A Bedtime Story Washington Needs to Hear
Beddy's, West Jordan, UT
On the night before Christmas — and every other night — Betsy Mikesell and Angie White have visions of children nestled all snug in their Beddy’s. Parents can join the fun, too, in their own adult-sized Beddy’s, the zippered bedding that Mikesell and White created.
As often is the case, the Utah duo’s innovation sprung from necessity. Mikesell was desperate for a way to motivate her twin boys to do a chore every child hates — making the bed. She worked with her own mother to create bedding she hoped would do the trick and then recruited her jogging friend White when she saw the potential for something more. With digital assists along the way, they developed a business around their trademarked design.
The first big break came on the crowdfunding platform Kickstarter. They raised $108,000 for the initial merchandise order, a proud moment for the brand. Beddy’s then took the sales pitch straight to consumers via Facebook, Google and Instagram ads.
The company has a big audience on Pinterest (3.3 million monthly views), Instagram (251,000 followers) and Facebook (67,000 fans). YouTube videos are a key part of their marketing because there is a bit of a learning curve to using and cleaning nontraditional bedding.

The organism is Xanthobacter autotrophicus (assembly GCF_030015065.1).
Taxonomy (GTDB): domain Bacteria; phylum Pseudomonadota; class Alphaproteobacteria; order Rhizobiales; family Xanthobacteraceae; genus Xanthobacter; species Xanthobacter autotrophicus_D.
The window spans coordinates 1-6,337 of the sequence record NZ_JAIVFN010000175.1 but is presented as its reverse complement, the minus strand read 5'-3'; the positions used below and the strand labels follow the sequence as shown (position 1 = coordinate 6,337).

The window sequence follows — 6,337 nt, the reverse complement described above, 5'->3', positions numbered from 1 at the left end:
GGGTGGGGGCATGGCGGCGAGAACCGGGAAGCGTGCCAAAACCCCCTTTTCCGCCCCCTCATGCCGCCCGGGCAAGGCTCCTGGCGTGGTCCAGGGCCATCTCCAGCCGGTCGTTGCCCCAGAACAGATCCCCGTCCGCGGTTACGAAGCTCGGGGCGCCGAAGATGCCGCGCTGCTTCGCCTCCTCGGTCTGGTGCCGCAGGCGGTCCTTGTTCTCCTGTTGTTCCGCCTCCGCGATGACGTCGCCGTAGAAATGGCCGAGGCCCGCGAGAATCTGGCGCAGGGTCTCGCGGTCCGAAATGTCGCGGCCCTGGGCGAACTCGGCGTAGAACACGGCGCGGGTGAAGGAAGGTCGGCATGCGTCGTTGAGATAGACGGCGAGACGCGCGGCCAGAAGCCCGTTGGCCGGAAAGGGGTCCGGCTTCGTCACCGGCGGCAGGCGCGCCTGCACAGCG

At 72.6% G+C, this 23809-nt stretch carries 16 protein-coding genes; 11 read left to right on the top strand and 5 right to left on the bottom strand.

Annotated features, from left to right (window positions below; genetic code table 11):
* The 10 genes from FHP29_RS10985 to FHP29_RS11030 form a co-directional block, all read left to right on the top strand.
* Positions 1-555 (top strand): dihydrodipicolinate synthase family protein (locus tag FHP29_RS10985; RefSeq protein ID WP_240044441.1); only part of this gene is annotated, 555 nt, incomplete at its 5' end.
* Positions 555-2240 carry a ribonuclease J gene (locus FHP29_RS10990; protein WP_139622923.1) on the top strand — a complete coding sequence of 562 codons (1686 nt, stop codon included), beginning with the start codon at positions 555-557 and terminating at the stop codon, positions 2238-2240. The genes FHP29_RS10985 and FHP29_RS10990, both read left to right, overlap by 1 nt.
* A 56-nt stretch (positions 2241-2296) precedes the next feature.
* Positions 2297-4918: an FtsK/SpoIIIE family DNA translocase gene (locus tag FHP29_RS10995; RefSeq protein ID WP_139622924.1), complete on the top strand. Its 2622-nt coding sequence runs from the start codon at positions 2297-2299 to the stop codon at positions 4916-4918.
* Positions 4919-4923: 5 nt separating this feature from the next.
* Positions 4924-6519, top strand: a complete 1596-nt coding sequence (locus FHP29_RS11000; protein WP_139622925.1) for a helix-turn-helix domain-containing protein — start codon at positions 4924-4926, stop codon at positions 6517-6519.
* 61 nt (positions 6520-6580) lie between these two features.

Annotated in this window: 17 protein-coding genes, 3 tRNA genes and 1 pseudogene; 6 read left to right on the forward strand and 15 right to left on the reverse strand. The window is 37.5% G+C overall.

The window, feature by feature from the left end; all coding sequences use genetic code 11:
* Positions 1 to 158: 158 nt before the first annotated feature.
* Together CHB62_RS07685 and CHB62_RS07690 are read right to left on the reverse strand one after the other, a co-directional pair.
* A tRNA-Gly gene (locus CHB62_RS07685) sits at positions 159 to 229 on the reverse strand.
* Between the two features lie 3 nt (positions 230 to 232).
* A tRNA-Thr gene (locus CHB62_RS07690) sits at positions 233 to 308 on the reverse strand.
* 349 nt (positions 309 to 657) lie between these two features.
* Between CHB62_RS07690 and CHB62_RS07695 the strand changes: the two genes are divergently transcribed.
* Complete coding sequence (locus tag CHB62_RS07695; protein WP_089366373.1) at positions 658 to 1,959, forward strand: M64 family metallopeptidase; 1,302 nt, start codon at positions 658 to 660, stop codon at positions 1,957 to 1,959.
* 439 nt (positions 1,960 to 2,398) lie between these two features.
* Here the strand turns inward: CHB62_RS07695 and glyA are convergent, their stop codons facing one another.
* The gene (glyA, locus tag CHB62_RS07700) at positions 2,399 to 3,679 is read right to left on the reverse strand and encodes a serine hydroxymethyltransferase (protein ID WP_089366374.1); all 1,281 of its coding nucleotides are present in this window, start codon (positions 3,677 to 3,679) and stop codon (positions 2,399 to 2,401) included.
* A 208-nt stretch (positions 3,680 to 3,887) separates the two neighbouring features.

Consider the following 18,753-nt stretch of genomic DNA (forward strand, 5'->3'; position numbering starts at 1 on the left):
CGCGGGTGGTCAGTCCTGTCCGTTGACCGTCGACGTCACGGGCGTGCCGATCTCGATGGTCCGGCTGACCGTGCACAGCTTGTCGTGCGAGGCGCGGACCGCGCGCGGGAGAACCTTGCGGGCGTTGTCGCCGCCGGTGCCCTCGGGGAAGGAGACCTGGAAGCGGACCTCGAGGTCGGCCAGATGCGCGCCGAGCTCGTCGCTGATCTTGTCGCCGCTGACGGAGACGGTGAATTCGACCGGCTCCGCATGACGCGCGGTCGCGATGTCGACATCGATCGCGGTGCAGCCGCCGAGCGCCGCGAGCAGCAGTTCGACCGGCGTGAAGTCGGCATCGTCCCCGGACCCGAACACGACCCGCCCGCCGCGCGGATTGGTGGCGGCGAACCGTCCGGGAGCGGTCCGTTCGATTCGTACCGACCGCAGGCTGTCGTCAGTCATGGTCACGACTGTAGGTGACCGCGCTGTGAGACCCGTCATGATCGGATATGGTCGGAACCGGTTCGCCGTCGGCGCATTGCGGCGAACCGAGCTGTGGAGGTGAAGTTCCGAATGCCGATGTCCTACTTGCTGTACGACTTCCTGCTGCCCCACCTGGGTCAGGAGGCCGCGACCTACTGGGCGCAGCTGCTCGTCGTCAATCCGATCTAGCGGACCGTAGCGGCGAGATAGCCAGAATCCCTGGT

The Beddy’s team manages its social media content through Planoly. Other valuable digital tools include FreshDesk to handle product returns, Podium to interact with customers. “We live in a digital world and need to be able to communicate with our customers 24/7. These tools give us the ability to do that.”
100 percent of Beddy’s orders come through their website, which processes transactions with Shopify. The bedding is expensive to ship, but the company still does 5 percent of its business globally — in Australia, Canada, England, Mexico, and New Zealand.
Five years after its founding, Beddy’s directly employs 15 people and indirectly created a few dozen other jobs. The company also donates bedding to a homeless shelter and backs other causes like amputee rehabilitation and the Festival of Trees.
Those jobs and charitable causes could be at risk if the technologies they use become more expensive as a result of new laws or regulations.